Bongo, who was perched on my lowest branch, sighed. A crow sigh is unmistakable, like a groan from a tiny, cranky old man.
"Tree humor," I explained, just in case Bongo had missed it, although of course she hadn't. Bongo misses nothing. "Because, you know, I'm so tall."
"Really, Red?" Bong stretched, admiring her lustrous blue-black wings. "That's the best you got for me this morning?"
In large part because of the language, this book is a really fun read-aloud.
Quick take: Autobiography of a 7-year-old from a poor farming family who became an inventor. Inspiring.
The young reader's edition of this New York Times bestseller tells the story of William, age 7, and the only boy in a large farming family in a Malawi village.
At a very young age, William starts dismantling and repairing radios and this tinkering leads to his fascination with the way all things work—especially electrical power. William thrives on education and looks forward to attending secondary school, where he can learn about science.
But then, tragedy strikes the village in the form of a heart-wrenching famine, which is difficult to read about. William is forced to drop out of school. Through his eyes, the famine gives us a personal connection and puts a human face on a problem far too many children in this world endure, but William and his family work together with dignity to make it through to the other side.
During this difficult ordeal, William devotes himself to improving his family's situation by constructing a windmill made out of scavenged materials. He devours science books from the library. Using diagrams and pictures, he's able to comprehend the ideas, if not the exact words of texts, which are written in English.
His devotion to learning is remarkable and unquenchable! In 2007, he unveils his creation but there is no word for it in his native Chichewa language. So, he calls it "electric wind"—a windmill for generating power.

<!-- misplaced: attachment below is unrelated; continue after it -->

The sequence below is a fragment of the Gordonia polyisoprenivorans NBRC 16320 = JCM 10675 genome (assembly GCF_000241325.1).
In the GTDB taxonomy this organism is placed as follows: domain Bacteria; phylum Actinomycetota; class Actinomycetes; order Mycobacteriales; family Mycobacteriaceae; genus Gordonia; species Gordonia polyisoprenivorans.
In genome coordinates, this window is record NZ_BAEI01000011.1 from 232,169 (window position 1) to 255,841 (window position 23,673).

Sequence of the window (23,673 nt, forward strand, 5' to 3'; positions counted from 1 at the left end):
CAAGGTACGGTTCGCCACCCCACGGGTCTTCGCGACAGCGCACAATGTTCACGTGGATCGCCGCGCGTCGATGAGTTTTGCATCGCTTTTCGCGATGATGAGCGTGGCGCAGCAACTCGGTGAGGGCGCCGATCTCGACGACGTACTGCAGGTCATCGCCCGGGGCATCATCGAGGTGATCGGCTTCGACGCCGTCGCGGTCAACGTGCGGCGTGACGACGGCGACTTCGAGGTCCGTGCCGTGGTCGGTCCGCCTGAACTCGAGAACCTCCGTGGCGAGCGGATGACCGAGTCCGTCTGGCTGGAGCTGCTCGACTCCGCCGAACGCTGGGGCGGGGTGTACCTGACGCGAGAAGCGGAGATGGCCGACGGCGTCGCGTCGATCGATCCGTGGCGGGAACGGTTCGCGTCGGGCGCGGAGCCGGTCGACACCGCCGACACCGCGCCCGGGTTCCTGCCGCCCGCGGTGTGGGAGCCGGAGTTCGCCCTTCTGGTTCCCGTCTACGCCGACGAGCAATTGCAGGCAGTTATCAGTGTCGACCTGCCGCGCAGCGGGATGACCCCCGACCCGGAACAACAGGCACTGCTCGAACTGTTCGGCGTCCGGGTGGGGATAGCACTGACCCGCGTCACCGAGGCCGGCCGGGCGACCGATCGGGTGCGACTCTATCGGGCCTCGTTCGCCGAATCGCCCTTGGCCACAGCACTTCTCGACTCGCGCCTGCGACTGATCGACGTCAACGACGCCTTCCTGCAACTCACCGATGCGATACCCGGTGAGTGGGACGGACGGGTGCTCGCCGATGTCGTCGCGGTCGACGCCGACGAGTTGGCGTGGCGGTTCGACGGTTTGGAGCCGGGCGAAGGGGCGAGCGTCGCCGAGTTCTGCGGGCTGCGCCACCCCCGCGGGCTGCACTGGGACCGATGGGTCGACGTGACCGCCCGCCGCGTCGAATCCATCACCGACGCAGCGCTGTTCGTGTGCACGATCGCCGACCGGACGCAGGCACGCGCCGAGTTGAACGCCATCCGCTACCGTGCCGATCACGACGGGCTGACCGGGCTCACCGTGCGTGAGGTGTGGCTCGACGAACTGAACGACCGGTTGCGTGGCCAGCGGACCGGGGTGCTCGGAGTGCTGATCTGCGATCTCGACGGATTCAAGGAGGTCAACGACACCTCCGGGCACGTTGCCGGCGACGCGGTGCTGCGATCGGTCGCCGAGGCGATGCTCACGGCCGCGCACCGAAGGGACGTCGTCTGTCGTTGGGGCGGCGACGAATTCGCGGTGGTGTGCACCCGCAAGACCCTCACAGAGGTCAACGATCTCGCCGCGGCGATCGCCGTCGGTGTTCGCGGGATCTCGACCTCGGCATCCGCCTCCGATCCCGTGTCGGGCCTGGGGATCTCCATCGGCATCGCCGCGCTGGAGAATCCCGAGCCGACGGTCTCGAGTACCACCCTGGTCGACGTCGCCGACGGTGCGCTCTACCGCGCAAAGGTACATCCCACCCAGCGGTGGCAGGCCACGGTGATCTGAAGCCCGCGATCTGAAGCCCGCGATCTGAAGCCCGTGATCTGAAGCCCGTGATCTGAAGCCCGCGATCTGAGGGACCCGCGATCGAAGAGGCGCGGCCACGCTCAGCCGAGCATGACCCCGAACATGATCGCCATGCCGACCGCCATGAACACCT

This story is an important reminder of how vital it is to ensure that even the poorest children receive an education. How can the world afford to let so much potential human resource go untapped?
Quick take: For fans of slightly creepy mysteries.
This is Miller's debut novel, published in 2017, and the main character, Elizabeth, reminds me of the plucky protagonist Miss Penelope Lumley in The Incorrigible Children of Ashton Place, by Maryrose Wood. The language and setting give both novels a Victorian feel.
Elizabeth's mother has left, and her father, a botanist, has grown sullen and distant toward his only child. He decides to relocate the broken family to his childhood mansion: Witheringe House (Wuthering Heights redux?). Tagging along is Elizabeth's brave, strange companion, Zenobia.
Funny thing is, no one can see Zenobia. (I found it a bit unsatisfying that this oddity is never really resolved in the story.)
A classic fog envelopes the travelers as they arrive at the old homestead, greeted by a housekeeper named Mrs. Pursewell, who, much to Zenobia's envy, has the uncanny superpower to seemingly appear and disappear in rooms at will.
While Zenobia is determined to discover a spirit presence in their new abode, Elizabeth happens upon a copy of her father's first book, The Plant Kingdom. Elizabeth is determined to read what Zenobia refers to as an "impossibly dull" book.
In the meantime, the girls explore the grounds and the off-limits wing of the house, and we are treated to the inevitable mysteries such a creepy house has to offer: an ominous overgrown maze of hedges, a smiling gardener with a talent for grafting plants (except that her father does not employ a gardener), and the mysterious appearance of a young girl's image in the vine pattern on the nursery wallpaper.
Could The Plant Kingdom in her father's "dull" book be a real and exciting place after all?